Description : The Stone Age is now beginning to be recognised as vital in establishing who we are and where we have come from. This period has long been neglected.
Description : Traces the dramatic political, social, economic, and religious changes that occurred throughout the African continent as a result of the technological advances of the period
Description : The objective of this volume is to showcase the contemporary state of research on recognizing and evaluating the performance of stone age weapons from a variety of viewpoints, including investigating their cognitive and evolutionary significance. New archaeological finds and experimental studies have helped to bring this subject back to the forefront of human origins research. In the last few years, investigations have expanded beyond examining the tools themselves to include studies of damage caused by projectile weapons on animal and hominin bones and skeletal asymmetries in ancient hominin populations. Only recently has there been a growing interest in controlled and replicative experiments. Through this book readers will be updated in the state of knowledge through a multidisciplinary scientific reconstruction of prehistoric weapon use and its implications. Contributions from expert authors are organized into three themed parts: recognizing weapon use (experimental and archaeological studies of impact traces), performance of weapon systems (factors influencing penetration depth etc.), and behavioral and evolutionary ramifications (cognitive and ecological effects of using different weapons).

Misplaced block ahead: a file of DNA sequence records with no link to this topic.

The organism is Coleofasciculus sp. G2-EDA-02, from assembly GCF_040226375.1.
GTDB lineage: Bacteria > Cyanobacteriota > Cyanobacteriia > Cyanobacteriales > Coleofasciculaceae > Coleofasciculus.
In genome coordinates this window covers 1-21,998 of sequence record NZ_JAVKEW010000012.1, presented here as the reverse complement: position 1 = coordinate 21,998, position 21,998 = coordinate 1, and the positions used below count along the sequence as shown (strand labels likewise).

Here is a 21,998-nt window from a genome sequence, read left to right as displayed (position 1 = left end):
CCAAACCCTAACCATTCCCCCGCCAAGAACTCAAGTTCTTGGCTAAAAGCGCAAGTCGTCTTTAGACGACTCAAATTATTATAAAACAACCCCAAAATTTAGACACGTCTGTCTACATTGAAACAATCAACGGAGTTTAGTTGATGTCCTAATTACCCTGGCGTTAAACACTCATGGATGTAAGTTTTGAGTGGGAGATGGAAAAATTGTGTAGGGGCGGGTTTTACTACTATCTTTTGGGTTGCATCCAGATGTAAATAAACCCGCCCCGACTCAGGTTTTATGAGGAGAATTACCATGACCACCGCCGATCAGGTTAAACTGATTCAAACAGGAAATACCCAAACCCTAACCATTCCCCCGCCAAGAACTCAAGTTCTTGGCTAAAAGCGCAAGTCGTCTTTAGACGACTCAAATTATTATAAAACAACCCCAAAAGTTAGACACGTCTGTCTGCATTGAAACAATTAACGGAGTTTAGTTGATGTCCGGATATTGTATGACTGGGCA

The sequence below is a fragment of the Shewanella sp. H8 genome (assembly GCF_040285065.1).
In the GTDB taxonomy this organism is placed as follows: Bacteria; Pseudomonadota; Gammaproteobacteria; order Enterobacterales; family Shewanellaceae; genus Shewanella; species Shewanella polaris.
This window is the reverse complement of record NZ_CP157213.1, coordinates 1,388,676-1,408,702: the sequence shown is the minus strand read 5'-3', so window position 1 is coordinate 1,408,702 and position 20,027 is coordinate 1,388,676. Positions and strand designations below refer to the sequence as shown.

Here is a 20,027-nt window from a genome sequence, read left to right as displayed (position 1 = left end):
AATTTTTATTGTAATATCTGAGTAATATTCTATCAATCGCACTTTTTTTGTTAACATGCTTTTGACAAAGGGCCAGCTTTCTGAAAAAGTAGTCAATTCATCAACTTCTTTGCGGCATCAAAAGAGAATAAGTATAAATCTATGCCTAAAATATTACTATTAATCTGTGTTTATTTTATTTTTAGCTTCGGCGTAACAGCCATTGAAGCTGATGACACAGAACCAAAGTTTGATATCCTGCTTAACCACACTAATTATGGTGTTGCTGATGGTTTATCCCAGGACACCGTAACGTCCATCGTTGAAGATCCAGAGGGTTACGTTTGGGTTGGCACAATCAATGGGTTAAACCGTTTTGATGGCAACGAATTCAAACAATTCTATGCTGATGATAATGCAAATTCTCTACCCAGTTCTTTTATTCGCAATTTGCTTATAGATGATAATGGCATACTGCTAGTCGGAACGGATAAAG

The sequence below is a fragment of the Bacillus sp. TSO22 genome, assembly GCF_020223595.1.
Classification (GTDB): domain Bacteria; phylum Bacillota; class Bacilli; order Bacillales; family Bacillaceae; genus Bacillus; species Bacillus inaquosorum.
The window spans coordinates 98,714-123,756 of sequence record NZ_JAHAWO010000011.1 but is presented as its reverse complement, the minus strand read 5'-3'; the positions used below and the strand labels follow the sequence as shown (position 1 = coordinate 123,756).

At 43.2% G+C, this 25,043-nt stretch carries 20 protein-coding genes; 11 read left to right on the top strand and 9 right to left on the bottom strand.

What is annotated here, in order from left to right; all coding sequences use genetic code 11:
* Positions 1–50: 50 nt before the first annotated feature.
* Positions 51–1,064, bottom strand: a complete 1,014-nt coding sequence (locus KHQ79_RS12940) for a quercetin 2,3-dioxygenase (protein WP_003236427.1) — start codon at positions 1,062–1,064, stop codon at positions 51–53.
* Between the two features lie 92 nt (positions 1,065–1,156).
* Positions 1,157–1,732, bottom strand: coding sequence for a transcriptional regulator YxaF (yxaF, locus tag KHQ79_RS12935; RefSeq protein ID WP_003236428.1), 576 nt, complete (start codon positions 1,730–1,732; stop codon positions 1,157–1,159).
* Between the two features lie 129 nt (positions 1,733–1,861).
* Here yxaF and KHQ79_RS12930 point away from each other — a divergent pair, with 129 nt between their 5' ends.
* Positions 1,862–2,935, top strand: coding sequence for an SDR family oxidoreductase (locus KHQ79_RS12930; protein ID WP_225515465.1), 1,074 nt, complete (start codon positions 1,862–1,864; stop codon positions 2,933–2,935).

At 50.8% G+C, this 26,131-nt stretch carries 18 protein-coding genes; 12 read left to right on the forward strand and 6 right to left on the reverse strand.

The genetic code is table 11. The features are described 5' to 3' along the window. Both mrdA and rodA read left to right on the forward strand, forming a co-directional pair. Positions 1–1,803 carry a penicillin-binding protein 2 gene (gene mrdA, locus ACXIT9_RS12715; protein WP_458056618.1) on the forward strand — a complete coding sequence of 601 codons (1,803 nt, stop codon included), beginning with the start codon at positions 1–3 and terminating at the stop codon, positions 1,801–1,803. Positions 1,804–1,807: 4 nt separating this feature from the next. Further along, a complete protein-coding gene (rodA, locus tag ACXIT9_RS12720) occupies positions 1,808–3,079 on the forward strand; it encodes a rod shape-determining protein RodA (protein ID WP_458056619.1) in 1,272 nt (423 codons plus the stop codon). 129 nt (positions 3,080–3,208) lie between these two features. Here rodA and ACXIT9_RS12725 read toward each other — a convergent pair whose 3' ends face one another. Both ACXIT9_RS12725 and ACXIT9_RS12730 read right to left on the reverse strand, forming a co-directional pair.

Description : The book includes eight papers focusing on the interaction of society, culture, and technology in Africa over the last two million years. The goal is to highlight the research being conducted in Africa on this broad topic and thereby facilitate communication between scholars of sociotechnical systems worldwide.
Description : Africa has a vibrant past. It emerges from this book as the proud possessor of a vast and highly complicated interweaving of peoples and cultures, practising an enormous diversity of economic and social strategies in an 2xtraordinary range of environmental situations. At long last the archaeology of Africa has revealed enough of Africa's unwritten past to confound preconceptions about this continent and to upset the picture inferred from historic written records. Without an understanding of its past complexities, it is impossible to grasp Africa's present, let alone its future.